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Reviews

<em>Les Salons de Pauline Viardot</em> Sabine Devieilhe (soprano) and Anne Le Bozec (piano) at Wigmore Hall
07 May 2018

Les Salons de Pauline Viardot: Sabine Devieilhe at Wigmore Hall

Always in demand on French and international stages, the French soprano Sabine Devieihle is, fortunately, becoming an increasingly frequent visitor to these shores. Her first appearance at Wigmore Hall was last month’s performance of works by Handel with Emmanuelle Haïm’s Le Concert d’Astrée. This lunchtime recital, reflecting the meetings of music and minds which took place at Parisian salon of the nineteenth-century mezzo-soprano Pauline Viardot (1821-1910), was her solo debut at the venue.

Les Salons de Pauline Viardot Sabine Devieilhe (soprano) and Anne Le Bozec (piano) at Wigmore Hall

A review by Claire Seymour

Above: Sabine Devieilhe

Molina Visual

 

It was a pity that the uncharacteristically tropical temperatures which have blessed this holiday weekend probably meant that fewer lovers of lieder grasped the opportunity to enjoy what was a discerning and elegant recital - as the sunshine took precedence over ‘la salon’.

I first encountered Devieilhe - whose initial studies focused on the cello and musicology - when reviewing the DVD of Krzysztof Warlikowski’s production of Handel’s Il trionfo del Tempo e del Disinganno at Aix-en-Provence in 2016, in which Devieilhe took the role of Bellazza. I wrote that she ‘dazzles in Handel’s glittering cascades, uses ornamentation with exquisite expressiveness, and displays an astonishing agility, leaping cleanly to the stratosphere and back with startling ease. At times, Deveilhe is surprisingly fierce, snarling through the upward appoggiaturas, flashing sparks at the top, but in the Part 2 aria in which she comes to her fate-sealing decision to spurn Piacere she exhibits a paradoxical and touching combination of emotional fragility and sincerity which conveys through impressive strength of tone and control of line.’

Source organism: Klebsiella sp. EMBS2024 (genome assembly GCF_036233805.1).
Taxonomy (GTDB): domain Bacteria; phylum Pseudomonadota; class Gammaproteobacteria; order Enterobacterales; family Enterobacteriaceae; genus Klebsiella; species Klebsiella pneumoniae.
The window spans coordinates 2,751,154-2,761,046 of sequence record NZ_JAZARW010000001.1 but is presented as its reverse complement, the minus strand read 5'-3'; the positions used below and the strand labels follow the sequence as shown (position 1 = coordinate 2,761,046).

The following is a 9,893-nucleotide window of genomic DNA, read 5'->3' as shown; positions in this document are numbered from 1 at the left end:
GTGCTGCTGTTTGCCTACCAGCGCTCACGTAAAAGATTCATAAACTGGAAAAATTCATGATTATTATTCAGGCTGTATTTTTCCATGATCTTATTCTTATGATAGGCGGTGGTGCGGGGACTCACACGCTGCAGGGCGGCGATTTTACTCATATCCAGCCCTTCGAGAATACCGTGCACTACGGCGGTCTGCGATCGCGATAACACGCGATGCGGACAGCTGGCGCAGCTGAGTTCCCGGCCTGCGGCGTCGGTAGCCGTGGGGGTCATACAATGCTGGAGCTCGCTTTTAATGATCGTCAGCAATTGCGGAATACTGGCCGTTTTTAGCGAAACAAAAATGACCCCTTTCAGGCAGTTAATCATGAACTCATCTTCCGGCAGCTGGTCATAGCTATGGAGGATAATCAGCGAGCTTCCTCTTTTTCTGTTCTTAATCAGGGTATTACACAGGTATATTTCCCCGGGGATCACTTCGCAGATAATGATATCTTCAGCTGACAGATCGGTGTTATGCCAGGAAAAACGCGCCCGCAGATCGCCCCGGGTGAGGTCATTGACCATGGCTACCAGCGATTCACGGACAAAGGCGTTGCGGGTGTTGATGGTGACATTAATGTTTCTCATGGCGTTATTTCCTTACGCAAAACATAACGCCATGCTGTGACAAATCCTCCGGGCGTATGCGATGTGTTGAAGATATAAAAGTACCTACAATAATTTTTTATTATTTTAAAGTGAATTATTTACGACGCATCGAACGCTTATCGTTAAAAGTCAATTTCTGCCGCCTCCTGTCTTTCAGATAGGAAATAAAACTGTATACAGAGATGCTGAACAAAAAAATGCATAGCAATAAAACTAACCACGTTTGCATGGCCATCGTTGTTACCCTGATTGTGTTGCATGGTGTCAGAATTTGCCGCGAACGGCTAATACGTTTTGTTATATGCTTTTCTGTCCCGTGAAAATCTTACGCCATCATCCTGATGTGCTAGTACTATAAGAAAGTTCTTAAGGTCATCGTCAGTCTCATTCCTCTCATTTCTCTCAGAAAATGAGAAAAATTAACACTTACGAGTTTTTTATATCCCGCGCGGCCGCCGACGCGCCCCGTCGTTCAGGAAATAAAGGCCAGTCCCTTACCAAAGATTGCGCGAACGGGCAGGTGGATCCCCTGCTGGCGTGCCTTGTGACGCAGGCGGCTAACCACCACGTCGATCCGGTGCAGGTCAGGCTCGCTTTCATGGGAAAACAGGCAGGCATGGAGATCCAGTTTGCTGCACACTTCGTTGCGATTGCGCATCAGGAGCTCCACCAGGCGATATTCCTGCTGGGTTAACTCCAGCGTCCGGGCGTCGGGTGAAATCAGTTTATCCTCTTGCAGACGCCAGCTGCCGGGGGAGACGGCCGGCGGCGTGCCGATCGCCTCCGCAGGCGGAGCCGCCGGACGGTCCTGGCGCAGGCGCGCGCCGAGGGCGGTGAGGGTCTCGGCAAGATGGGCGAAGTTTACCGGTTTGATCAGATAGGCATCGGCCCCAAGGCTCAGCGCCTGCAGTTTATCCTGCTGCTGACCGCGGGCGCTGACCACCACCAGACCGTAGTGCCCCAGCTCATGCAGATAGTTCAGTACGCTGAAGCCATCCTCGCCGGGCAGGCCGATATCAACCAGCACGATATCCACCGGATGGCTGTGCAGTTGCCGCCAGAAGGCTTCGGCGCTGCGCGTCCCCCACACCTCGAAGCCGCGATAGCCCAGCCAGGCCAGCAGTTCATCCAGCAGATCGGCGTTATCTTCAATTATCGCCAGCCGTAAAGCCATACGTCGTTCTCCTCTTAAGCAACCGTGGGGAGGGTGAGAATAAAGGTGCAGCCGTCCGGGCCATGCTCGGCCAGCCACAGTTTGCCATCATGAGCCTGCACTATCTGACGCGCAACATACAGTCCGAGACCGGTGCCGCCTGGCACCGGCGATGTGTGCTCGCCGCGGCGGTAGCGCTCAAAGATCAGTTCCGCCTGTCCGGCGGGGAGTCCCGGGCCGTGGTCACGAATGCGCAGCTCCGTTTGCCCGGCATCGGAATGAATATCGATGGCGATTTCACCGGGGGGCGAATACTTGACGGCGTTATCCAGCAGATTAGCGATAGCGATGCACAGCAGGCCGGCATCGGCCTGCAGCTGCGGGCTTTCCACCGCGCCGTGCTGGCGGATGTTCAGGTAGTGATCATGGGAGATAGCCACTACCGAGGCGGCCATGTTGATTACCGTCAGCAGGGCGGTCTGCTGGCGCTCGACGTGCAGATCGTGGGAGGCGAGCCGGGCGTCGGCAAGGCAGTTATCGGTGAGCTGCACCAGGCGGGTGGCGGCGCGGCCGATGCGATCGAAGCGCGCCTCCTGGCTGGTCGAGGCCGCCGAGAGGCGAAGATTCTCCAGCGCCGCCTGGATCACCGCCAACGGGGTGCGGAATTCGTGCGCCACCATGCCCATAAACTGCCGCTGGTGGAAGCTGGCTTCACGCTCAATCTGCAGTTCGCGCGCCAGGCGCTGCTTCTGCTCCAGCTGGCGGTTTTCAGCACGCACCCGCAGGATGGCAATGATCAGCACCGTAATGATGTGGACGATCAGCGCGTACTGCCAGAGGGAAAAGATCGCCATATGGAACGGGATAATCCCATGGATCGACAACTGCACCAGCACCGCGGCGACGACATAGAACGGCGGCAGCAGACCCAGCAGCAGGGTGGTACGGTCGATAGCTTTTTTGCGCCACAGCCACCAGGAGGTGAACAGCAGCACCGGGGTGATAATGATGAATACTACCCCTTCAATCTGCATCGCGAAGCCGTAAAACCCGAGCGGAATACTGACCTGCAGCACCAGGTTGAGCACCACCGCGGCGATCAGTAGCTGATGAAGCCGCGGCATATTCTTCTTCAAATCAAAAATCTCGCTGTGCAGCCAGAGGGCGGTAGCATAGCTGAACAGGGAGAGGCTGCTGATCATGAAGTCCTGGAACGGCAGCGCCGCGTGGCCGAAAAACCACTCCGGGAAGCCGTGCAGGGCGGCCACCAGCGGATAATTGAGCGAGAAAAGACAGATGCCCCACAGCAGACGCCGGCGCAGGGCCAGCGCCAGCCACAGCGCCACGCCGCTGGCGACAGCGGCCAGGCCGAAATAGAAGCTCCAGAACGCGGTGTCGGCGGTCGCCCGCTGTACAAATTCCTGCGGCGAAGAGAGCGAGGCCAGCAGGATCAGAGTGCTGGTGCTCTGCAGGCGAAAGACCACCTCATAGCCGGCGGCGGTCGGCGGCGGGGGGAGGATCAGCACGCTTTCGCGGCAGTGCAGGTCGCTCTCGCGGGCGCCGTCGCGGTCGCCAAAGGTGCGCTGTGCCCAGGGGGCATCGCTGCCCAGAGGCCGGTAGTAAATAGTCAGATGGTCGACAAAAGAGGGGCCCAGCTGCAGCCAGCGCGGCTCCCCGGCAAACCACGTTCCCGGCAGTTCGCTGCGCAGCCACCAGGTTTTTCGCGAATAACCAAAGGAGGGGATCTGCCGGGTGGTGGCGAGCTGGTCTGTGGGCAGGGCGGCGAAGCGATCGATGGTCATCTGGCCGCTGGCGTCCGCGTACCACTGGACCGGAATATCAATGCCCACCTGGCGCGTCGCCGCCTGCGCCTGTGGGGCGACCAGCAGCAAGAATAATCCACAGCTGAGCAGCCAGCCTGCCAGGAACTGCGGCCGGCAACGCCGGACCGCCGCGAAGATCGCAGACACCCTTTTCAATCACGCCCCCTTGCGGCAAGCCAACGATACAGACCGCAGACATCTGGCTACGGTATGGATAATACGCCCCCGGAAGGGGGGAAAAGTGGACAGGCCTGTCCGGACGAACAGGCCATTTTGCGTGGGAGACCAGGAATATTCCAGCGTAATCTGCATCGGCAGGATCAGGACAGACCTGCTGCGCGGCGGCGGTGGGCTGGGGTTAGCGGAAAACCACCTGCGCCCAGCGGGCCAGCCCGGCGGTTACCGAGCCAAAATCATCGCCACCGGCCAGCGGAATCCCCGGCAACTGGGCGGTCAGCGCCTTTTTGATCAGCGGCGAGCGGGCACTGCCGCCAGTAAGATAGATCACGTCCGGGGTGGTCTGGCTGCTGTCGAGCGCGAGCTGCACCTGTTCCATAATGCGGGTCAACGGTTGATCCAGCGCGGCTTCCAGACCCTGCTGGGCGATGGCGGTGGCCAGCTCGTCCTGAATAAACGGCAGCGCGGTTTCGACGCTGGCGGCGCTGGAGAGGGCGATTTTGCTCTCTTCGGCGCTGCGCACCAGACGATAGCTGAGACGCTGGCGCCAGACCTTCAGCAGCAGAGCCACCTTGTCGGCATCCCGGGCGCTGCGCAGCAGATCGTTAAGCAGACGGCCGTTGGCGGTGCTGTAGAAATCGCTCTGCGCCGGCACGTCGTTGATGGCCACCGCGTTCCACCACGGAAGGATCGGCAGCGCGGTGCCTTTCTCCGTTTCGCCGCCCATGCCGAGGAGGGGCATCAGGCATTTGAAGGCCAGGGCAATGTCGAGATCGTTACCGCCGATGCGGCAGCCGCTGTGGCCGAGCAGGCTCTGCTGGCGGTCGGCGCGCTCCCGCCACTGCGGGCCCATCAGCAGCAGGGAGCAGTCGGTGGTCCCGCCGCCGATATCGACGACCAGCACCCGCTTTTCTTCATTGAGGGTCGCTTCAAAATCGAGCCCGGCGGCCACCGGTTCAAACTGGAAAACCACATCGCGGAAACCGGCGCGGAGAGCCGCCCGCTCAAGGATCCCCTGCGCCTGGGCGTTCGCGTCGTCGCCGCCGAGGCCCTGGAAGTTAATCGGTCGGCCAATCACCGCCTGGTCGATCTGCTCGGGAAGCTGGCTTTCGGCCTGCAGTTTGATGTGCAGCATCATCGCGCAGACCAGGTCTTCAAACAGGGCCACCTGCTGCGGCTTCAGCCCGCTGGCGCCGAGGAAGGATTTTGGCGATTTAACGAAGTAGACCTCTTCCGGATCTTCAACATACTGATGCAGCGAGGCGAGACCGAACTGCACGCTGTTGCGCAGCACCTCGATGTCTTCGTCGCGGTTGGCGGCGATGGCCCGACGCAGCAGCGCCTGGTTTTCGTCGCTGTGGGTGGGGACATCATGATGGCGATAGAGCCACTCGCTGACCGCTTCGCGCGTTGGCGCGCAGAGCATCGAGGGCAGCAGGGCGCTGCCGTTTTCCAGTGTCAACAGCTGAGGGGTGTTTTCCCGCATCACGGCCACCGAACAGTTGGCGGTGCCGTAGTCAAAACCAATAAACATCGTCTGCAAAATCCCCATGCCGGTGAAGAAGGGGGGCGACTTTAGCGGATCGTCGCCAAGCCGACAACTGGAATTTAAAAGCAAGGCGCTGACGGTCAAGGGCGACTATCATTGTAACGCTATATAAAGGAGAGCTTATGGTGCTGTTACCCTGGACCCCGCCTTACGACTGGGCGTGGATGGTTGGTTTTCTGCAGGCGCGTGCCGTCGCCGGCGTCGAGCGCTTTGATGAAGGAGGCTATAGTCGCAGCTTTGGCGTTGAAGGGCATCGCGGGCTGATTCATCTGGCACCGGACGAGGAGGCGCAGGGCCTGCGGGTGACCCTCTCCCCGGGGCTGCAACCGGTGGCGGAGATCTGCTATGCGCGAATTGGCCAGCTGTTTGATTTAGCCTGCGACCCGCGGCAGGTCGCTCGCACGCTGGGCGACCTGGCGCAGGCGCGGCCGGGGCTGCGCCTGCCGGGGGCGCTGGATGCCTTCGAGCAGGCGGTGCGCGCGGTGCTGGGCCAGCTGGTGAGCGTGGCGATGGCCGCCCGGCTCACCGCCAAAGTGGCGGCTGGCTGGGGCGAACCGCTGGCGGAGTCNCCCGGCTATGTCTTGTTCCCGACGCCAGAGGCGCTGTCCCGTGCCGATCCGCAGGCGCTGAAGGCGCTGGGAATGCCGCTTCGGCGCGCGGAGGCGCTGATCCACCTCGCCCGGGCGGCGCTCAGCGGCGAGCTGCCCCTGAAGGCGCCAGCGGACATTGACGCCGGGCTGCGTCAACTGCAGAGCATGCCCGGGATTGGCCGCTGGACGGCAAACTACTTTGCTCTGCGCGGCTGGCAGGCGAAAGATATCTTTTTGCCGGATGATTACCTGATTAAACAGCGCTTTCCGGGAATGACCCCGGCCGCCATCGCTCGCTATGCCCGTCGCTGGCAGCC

Not surprisingly, I excitedly anticipated her arrival on the Covent Garden stage as the Queen of the Night in the sixth revival of David McVicar’s 2003 Die Zauberflöte last autumn, and I was not disappointed. This recital was similarly characterised by a balance of composure and intensity, by vocal purity and precision and impassioned expression, with a sustained sensitivity to text. To put it in a way which may seem facile, Devieihle’s gleaming soprano is beguilingly easy to listen to … but the ways in which it seduces those susceptible to vocal beauty are diverse, inventive and masterful. I was also enormously impressed by the lucidity and sensitivity of Anne Le Bozec’s invaluable contribution to an aesthetic which accommodated frissons of colour and fervency with a prevailing self-possession and control.

Daughter of the Spanish tenor Manuel García, sister of esteemed mezzo-soprano Maria Malibran and of baritone Manuel García junior, who is credited with the invention of the first laryngoscope, Pauline Viardot was a leading social and artistic figure of her day: a talented pianist and composer, celebrated singer and mistress of a salon to which venerable artists such as Berlioz and Bizet, Liszt and Rubinstein, as well as new kids on the block including Debussy and Reynaldo Hahn, flocked. After her farewell performance in Paris in April 1863, Pauline and her husband Louis Viardot settled in Baden-Baden, and it was here that she initiated the salon that would attract musicians, composers, artists and writers from across Europe.

Devieilhe’s first sequence of songs focused on the French connection, and she and Le Bozec needed no time to get into their stride. The piano introduction to Berlioz’s ‘Villanelle’ from Les nuits d’ été (1840) was deliciously cogent and clear - lightly articulated quavers were supported by an eloquent bass line, creating a cleansing freshness as the new season drives away the cold winter and the lovers enter the wood to gather lillies-of-the-valley - while Devieilhe’s youthful sweetness acquired frissons of incipient passion as the vocal line rose and fell. The predominant sentiment was one of carefree confidence and burgeoning, yet contained, ardour. The narrative simplicity of La mort d’Ophélie (1848) was immensely touching, against which Le Bozec provided emotional complexity and anguish, blooming richly into the third stanza’s account of Ophelia’s drowning. Dialectical motifs in the piano conveyed the airy ballooning of the young girl’s attire and the eddying force of the water that supports her, as Devieilhe’s increased vocal intensity wrung notes of anguish from Ophelia’s dying song. The close - as Ophelia’s dress dragged her down to the depths - was poignant, infused with sweetness and sadness.